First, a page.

Pictures of Indigenous soldiers dispersed throughout the first world war galleries are accompanied by the short biographical notes the AWM uses in its displays.

William Punch’s profile states he was “the sole survivor of a massacre”, but this information is isolated and peripheral to the story of service that is told. Punch’s war experience originated in another battle, resulting in a massacre, yet the war that orphaned Punch is not represented at the AWM, despite the Frontier Wars being seminal in the making of the nation.

The AWM’s silence about the Frontier Wars and the co-option of Indigenous national war service into AWM’s narrative framework of what “Our Story” is, limits and obscures other stories about Indigenous war experience and our national story.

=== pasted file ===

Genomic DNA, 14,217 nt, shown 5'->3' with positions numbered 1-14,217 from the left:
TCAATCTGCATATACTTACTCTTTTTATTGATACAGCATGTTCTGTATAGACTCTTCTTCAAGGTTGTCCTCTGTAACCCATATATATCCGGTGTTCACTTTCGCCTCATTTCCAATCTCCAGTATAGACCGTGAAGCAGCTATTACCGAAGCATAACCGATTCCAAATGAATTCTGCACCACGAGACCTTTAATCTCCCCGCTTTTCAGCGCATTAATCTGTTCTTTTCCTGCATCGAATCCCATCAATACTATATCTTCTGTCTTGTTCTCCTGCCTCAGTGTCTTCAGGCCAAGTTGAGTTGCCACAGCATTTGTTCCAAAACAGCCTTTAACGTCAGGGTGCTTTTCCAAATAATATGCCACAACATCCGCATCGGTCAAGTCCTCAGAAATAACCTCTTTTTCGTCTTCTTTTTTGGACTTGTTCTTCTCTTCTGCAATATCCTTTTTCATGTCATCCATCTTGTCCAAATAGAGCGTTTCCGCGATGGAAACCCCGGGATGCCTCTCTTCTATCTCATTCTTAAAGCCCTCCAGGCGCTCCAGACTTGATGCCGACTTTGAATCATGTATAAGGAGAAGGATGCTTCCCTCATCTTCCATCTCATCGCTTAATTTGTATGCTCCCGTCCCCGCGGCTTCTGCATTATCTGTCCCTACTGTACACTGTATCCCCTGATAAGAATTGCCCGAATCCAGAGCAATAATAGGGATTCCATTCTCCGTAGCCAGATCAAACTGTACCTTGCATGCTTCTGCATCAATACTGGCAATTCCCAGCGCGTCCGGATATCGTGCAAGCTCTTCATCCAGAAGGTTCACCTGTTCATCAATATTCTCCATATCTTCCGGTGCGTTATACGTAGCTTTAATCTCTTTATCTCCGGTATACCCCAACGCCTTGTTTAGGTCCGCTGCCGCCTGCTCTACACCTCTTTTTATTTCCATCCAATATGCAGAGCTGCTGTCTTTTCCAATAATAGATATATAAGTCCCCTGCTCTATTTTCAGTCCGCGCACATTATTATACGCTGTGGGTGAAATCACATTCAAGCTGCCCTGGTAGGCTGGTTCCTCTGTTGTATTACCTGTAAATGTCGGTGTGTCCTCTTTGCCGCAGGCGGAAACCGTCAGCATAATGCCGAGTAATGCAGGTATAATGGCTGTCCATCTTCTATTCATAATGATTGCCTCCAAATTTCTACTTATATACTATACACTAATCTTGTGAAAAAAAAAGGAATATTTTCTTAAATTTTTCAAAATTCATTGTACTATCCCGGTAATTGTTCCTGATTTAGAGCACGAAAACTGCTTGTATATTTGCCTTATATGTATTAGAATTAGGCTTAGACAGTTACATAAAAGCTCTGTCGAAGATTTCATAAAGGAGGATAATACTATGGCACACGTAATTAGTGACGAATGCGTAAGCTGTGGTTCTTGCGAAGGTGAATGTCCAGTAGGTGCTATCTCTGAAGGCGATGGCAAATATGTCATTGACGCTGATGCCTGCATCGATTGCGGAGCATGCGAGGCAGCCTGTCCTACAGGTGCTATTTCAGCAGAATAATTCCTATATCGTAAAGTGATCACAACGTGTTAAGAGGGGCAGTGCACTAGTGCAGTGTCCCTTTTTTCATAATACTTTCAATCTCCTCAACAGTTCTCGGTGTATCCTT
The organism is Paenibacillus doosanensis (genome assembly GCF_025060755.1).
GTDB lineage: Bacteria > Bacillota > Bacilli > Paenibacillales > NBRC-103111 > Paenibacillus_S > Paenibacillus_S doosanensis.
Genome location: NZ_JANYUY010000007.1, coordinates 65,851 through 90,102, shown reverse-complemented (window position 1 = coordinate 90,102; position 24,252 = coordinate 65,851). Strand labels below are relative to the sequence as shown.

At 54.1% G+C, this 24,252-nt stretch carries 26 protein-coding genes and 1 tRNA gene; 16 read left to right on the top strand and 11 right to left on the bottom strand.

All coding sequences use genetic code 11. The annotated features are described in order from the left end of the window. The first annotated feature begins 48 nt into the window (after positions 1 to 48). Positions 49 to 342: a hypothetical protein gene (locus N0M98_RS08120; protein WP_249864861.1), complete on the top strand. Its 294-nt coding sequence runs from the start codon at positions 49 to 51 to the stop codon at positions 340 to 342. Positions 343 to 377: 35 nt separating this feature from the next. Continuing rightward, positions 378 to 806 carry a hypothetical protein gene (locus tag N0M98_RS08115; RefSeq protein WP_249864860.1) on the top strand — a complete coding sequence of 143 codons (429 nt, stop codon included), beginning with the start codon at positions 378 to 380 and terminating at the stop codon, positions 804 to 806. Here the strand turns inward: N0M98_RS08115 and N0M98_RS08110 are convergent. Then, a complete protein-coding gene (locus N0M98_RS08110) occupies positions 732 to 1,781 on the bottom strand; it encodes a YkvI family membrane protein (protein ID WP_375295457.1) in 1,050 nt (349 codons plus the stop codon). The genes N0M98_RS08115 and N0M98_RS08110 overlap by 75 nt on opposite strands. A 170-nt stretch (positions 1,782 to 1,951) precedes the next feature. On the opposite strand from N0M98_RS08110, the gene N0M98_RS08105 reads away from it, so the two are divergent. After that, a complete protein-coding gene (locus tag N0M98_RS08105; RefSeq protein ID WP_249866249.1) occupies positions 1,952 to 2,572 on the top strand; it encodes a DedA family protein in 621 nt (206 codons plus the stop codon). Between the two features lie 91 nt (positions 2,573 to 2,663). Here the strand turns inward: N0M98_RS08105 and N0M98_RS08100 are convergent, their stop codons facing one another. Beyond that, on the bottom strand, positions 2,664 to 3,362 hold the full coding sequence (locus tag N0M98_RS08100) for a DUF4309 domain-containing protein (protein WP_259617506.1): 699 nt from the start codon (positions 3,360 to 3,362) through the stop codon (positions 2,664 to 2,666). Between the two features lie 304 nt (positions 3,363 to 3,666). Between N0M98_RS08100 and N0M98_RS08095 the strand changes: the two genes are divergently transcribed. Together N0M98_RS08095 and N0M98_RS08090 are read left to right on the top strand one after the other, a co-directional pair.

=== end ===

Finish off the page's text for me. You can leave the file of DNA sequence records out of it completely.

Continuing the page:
It’s questionable, however, whether the AWM can break the silence and fully acknowledge the Frontier Wars.

The rationale of the AWM’s remembrance narrative and associated ideas about national identity are challenged and contradicted by the wars of Australia’s colonisation. In order to represent Indigenous war experience as something other than (re)colonised service or history carved in stone, the foundational myths of “Our Story” need to be confronted, the forgotten wars remembered, and different stories told.


This is a version of a paper that will be presented at The First World War: Local, Global and Imperial Perspectives at the University of Newcastle later this month. Details here.


See also:
The forgotten Australian women doctors of the Great War 1916: how the events of the first world war shifted global history